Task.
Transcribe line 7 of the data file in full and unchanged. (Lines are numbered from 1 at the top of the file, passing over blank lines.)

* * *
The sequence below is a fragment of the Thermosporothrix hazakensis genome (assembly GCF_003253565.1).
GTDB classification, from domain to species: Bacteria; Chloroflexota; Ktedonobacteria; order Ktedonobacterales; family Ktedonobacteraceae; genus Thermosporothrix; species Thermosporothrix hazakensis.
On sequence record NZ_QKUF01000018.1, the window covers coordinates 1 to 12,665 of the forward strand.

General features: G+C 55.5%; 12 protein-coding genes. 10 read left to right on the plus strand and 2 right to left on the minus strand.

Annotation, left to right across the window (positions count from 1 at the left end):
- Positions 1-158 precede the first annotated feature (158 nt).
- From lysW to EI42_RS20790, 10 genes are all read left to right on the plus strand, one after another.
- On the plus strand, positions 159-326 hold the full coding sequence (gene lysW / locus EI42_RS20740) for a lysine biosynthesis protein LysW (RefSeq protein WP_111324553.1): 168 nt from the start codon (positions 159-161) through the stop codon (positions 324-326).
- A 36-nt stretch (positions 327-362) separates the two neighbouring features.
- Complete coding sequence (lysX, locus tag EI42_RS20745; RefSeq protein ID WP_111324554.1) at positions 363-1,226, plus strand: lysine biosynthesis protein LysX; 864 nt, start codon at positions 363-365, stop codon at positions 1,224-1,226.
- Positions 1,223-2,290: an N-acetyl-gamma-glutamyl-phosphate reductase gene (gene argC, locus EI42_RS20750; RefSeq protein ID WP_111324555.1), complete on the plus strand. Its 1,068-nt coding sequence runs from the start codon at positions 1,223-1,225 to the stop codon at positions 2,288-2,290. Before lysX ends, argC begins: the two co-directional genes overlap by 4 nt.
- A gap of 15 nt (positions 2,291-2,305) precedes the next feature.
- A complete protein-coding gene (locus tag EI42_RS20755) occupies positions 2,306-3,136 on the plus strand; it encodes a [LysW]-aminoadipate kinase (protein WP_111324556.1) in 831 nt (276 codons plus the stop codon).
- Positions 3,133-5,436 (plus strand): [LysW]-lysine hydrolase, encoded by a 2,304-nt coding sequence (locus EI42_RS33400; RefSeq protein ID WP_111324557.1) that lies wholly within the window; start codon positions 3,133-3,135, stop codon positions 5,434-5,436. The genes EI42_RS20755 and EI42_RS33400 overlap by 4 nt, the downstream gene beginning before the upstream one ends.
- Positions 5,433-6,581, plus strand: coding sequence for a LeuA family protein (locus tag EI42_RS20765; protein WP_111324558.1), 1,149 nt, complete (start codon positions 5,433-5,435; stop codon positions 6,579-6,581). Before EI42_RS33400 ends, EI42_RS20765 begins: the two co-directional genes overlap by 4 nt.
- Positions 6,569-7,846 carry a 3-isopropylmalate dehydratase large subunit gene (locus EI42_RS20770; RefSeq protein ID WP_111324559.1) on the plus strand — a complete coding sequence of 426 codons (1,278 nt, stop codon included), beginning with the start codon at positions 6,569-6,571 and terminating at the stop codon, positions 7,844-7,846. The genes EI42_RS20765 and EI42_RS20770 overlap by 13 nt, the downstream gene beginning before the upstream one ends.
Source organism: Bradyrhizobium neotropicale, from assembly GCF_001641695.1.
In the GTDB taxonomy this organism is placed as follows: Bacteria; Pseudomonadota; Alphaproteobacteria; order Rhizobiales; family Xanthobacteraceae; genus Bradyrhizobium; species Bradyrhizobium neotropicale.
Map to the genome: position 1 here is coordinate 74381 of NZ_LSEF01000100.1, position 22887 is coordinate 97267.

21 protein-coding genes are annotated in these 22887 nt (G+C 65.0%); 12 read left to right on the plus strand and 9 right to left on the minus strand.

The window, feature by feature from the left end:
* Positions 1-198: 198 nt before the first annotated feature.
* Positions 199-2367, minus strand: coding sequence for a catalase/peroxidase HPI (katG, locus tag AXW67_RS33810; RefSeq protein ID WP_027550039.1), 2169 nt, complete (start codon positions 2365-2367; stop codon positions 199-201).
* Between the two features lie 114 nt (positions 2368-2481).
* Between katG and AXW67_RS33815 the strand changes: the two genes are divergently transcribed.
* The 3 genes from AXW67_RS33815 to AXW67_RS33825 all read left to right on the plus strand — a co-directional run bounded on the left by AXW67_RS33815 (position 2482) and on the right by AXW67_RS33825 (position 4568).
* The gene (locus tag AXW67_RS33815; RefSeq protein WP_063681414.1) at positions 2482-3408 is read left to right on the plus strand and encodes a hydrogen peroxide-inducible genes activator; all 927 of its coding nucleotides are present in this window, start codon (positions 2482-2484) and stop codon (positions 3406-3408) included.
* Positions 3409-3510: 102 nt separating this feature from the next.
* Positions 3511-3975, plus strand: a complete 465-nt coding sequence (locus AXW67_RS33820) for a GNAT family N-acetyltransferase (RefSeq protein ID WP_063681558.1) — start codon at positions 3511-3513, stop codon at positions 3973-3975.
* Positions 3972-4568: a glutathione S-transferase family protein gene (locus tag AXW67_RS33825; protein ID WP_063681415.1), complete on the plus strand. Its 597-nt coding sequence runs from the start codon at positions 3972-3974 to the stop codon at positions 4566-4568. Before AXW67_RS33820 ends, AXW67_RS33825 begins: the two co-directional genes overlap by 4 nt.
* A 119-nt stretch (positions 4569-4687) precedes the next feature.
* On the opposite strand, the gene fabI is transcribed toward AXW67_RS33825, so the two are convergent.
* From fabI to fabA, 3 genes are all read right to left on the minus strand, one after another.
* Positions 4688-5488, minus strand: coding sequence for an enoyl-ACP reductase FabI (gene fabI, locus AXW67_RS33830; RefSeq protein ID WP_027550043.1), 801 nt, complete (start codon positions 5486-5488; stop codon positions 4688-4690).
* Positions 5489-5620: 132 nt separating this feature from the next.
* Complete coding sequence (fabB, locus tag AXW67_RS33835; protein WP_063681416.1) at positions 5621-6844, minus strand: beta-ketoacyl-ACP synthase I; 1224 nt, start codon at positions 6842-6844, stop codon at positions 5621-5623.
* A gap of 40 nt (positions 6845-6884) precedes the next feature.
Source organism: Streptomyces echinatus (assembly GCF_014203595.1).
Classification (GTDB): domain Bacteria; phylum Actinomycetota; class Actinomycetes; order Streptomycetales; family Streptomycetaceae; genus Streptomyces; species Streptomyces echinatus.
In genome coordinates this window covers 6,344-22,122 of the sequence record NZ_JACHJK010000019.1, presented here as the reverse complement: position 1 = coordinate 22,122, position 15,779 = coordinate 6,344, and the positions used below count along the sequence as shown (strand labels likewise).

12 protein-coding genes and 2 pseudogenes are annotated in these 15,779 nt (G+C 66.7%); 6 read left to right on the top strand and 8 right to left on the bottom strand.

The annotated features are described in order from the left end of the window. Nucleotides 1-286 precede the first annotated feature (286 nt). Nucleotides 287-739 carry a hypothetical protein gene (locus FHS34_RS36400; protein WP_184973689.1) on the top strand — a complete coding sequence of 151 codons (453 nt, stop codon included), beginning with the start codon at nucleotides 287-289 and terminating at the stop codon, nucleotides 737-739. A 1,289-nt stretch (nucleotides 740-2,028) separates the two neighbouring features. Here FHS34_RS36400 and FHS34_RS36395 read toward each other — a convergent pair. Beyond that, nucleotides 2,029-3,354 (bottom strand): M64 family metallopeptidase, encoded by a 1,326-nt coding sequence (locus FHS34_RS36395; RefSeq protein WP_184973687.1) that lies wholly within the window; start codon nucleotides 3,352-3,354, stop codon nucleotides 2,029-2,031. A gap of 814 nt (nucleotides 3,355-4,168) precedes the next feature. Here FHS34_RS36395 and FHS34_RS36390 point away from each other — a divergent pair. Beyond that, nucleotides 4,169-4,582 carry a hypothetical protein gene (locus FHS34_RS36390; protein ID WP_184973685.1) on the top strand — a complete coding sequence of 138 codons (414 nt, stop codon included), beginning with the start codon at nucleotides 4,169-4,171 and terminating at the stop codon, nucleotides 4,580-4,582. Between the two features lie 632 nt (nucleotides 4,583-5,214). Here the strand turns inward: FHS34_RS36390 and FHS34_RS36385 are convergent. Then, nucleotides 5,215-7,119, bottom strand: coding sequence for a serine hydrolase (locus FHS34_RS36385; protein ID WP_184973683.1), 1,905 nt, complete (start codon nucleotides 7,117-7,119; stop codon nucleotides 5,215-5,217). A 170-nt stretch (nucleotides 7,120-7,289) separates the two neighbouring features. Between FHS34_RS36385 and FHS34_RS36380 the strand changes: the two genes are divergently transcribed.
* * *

- From lysW to EI42_RS20790, 10 genes are all read left to right on the plus strand, one after another.